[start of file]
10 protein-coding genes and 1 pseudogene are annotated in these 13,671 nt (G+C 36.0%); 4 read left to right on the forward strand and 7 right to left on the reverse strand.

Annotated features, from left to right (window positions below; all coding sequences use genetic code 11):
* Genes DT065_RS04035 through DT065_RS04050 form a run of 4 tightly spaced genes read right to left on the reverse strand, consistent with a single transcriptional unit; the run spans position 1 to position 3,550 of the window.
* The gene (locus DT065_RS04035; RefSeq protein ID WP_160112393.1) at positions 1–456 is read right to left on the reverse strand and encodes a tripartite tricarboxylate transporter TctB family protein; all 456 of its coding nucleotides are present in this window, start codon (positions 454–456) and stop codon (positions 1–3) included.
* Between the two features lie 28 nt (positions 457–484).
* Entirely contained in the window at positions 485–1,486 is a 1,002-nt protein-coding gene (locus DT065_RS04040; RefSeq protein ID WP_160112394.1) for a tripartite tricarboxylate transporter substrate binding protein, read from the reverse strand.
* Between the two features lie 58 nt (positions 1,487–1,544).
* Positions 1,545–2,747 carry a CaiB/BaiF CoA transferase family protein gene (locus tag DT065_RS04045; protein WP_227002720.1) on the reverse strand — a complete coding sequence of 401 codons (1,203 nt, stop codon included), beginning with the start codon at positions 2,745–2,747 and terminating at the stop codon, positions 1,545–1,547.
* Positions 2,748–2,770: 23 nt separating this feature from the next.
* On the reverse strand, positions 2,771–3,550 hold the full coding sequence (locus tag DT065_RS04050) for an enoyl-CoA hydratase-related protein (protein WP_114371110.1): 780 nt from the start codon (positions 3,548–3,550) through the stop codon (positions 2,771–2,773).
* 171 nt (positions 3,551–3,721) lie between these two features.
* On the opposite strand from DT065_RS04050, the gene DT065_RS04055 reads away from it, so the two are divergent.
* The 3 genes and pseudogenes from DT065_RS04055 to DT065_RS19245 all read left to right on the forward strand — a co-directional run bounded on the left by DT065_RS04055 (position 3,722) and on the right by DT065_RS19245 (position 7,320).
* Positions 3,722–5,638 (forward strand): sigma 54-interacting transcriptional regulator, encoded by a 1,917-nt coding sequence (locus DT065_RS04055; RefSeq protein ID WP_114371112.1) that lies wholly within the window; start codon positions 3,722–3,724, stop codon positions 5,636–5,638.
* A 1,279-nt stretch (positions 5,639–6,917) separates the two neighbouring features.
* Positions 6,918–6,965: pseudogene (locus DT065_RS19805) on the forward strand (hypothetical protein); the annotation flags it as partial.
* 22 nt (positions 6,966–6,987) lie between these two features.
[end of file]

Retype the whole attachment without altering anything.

10 protein-coding genes and 1 pseudogene are annotated in these 13,671 nt (G+C 36.0%); 4 read left to right on the forward strand and 7 right to left on the reverse strand.

Annotated features, from left to right (window positions below; all coding sequences use genetic code 11):
* Genes DT065_RS04035 through DT065_RS04050 form a run of 4 tightly spaced genes read right to left on the reverse strand, consistent with a single transcriptional unit; the run spans position 1 to position 3,550 of the window.
* The gene (locus DT065_RS04035; RefSeq protein ID WP_160112393.1) at positions 1–456 is read right to left on the reverse strand and encodes a tripartite tricarboxylate transporter TctB family protein; all 456 of its coding nucleotides are present in this window, start codon (positions 454–456) and stop codon (positions 1–3) included.
* Between the two features lie 28 nt (positions 457–484).
* Entirely contained in the window at positions 485–1,486 is a 1,002-nt protein-coding gene (locus DT065_RS04040; RefSeq protein ID WP_160112394.1) for a tripartite tricarboxylate transporter substrate binding protein, read from the reverse strand.
* Between the two features lie 58 nt (positions 1,487–1,544).
* Positions 1,545–2,747 carry a CaiB/BaiF CoA transferase family protein gene (locus tag DT065_RS04045; protein WP_227002720.1) on the reverse strand — a complete coding sequence of 401 codons (1,203 nt, stop codon included), beginning with the start codon at positions 2,745–2,747 and terminating at the stop codon, positions 1,545–1,547.
* Positions 2,748–2,770: 23 nt separating this feature from the next.
* On the reverse strand, positions 2,771–3,550 hold the full coding sequence (locus tag DT065_RS04050) for an enoyl-CoA hydratase-related protein (protein WP_114371110.1): 780 nt from the start codon (positions 3,548–3,550) through the stop codon (positions 2,771–2,773).
* 171 nt (positions 3,551–3,721) lie between these two features.
* On the opposite strand from DT065_RS04050, the gene DT065_RS04055 reads away from it, so the two are divergent.
* The 3 genes and pseudogenes from DT065_RS04055 to DT065_RS19245 all read left to right on the forward strand — a co-directional run bounded on the left by DT065_RS04055 (position 3,722) and on the right by DT065_RS19245 (position 7,320).
* Positions 3,722–5,638 (forward strand): sigma 54-interacting transcriptional regulator, encoded by a 1,917-nt coding sequence (locus DT065_RS04055; RefSeq protein ID WP_114371112.1) that lies wholly within the window; start codon positions 3,722–3,724, stop codon positions 5,636–5,638.
* A 1,279-nt stretch (positions 5,639–6,917) separates the two neighbouring features.
* Positions 6,918–6,965: pseudogene (locus DT065_RS19805) on the forward strand (hypothetical protein); the annotation flags it as partial.
* 22 nt (positions 6,966–6,987) lie between these two features.